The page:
Fr. Bernas may have point when he said here that Gloria is insulting the Supreme Court by pursuing changing the constitution. There is 1997 SC ruling that there is no enabling law to amend the constitution via people’s initiative. How do we get to have the enabling law? Via the legislative branch of course. But we already know that they will never create one – that would be like writing about their own demise.
So why is Malacanang pursuing the signature campaign? I don’t think it’s really legal process to change the constitution. It’s more of asking the people if they want to support a change in the political system. Or maybe, Malacanang simply wants the people to be at least curious. Right now, no one, I think, really trusts the presidential system. Or the president. Or the Congress and the Senate. And now, I’m not even sure I trust the Supreme Court. Heck, I don’t trust the government in general.
Will the parliamentary system work for us? I don’t know. Nobody really knows, I think. But if this present form of government has been rendered magulo and ineffective, I guess, parliamentary is the alternative. Why would people not want to change the constitution? Or change an ineffective form of government altogether?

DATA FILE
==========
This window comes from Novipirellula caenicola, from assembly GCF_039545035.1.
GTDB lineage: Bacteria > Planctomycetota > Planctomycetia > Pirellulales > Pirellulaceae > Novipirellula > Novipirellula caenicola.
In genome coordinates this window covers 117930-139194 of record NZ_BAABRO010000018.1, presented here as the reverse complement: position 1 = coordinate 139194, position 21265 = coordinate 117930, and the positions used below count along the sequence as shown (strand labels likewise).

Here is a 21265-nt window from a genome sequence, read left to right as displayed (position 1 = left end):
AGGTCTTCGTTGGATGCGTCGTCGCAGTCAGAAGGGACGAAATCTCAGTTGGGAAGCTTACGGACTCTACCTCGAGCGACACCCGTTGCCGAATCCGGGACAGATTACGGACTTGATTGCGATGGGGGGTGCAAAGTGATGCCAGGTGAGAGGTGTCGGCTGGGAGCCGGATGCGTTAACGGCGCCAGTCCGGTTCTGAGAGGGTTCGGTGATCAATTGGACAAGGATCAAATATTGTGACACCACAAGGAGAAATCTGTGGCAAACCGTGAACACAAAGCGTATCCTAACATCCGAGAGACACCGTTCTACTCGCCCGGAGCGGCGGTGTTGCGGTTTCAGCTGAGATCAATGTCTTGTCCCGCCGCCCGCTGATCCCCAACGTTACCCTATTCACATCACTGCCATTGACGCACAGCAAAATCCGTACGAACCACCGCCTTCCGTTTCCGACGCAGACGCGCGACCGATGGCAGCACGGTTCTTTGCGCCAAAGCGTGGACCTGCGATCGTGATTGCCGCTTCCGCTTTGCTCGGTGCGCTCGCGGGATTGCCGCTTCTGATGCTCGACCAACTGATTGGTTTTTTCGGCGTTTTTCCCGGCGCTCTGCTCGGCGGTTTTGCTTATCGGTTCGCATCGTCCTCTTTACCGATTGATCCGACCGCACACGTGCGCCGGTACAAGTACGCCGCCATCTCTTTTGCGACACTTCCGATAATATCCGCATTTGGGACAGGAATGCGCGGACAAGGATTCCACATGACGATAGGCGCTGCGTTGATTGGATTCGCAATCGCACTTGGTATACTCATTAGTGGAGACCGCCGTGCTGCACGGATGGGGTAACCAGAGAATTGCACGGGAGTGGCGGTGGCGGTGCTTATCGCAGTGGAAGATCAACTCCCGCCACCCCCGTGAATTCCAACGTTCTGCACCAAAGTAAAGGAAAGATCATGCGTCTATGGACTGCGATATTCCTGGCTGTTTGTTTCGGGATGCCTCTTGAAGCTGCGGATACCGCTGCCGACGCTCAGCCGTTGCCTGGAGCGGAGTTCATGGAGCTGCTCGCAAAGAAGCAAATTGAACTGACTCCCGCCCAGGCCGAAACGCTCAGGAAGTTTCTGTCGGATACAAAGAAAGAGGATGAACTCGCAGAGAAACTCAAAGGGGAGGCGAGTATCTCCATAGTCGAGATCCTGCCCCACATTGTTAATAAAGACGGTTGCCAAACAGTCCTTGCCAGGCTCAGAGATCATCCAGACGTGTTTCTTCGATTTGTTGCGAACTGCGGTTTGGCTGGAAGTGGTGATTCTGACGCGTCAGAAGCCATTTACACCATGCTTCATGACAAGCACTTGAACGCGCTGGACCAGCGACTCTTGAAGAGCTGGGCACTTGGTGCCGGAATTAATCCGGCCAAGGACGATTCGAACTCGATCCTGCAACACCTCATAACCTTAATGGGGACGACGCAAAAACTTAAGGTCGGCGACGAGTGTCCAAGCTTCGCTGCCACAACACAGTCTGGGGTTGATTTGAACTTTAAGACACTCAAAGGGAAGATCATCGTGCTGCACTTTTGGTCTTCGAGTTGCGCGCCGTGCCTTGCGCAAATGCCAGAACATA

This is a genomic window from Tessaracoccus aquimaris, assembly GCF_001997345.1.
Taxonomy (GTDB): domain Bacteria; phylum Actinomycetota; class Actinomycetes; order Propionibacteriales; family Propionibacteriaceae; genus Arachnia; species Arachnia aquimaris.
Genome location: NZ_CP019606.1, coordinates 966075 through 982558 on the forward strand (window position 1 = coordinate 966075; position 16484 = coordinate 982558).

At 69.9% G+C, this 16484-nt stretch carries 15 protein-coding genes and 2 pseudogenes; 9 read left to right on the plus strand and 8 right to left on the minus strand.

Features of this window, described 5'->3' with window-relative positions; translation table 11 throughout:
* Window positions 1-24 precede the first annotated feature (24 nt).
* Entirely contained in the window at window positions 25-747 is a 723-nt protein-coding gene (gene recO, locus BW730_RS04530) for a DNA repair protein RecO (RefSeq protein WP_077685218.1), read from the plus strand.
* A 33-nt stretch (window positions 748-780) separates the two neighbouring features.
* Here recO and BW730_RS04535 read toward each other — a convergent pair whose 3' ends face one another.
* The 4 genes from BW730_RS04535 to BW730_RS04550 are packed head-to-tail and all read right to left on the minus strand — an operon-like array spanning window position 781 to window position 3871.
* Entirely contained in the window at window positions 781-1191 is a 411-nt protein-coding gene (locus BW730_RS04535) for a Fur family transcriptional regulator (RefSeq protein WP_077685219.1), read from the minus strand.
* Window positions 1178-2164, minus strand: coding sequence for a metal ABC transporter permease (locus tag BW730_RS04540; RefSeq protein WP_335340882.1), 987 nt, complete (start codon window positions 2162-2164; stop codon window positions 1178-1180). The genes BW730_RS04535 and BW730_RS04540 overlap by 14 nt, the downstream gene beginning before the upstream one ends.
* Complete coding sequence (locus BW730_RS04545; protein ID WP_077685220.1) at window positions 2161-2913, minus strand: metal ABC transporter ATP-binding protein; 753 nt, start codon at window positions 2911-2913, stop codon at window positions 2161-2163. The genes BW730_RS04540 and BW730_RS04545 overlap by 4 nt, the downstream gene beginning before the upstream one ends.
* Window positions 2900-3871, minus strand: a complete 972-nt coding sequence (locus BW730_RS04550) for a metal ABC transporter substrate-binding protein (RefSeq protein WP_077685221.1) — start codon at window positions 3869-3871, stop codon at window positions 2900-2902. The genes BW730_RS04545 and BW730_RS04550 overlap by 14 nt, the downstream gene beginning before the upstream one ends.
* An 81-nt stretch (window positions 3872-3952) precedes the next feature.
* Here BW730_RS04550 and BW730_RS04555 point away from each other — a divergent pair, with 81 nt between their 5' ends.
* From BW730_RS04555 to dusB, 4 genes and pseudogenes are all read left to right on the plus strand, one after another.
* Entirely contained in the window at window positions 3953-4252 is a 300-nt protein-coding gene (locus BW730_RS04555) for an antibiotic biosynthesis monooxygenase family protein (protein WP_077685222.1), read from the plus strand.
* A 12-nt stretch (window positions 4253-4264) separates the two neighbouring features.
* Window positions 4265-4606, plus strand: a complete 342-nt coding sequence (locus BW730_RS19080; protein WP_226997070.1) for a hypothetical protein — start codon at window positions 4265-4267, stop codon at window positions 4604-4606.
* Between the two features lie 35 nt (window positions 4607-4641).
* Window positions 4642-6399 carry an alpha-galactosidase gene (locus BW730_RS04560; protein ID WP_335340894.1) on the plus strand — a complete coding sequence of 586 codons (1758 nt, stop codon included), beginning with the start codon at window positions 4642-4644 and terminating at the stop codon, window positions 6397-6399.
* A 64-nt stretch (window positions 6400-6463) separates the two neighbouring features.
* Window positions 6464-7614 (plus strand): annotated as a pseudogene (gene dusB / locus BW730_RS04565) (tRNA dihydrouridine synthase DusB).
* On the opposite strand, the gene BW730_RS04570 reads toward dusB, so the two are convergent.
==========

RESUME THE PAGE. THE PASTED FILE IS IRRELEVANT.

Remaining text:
The only reason I could think of as to why people wouldn’t want to change the form of government is because they have become so familiar with it – the texts (Constitution, bills, laws, etc) and the processes (presidential elections, budget creation, etc.) So familiar that they also know the way around it. And those who are planning to enter politics have been studying it all their lives that changing everything now would render their ’knowledge’ useless. Thus, they want to keep everything as is.
Also, part of me thinks, that Fr. Bernas wants to protect his constitution. As one of the framers of the 1987 Constitution, perhaps he seeks to maintain its integrity. I’m sure his motives are good. My question is, is the 1987 Constitution really still applicable to our country? To its present political, economical, and cultural identity? Our country was dealing with something different back then, and now our country is dealing with something different – yet familiar – altogether. Perhaps it solved a lot of issues during that era, but now, 2006 is far more complex.
I just think we should try this change.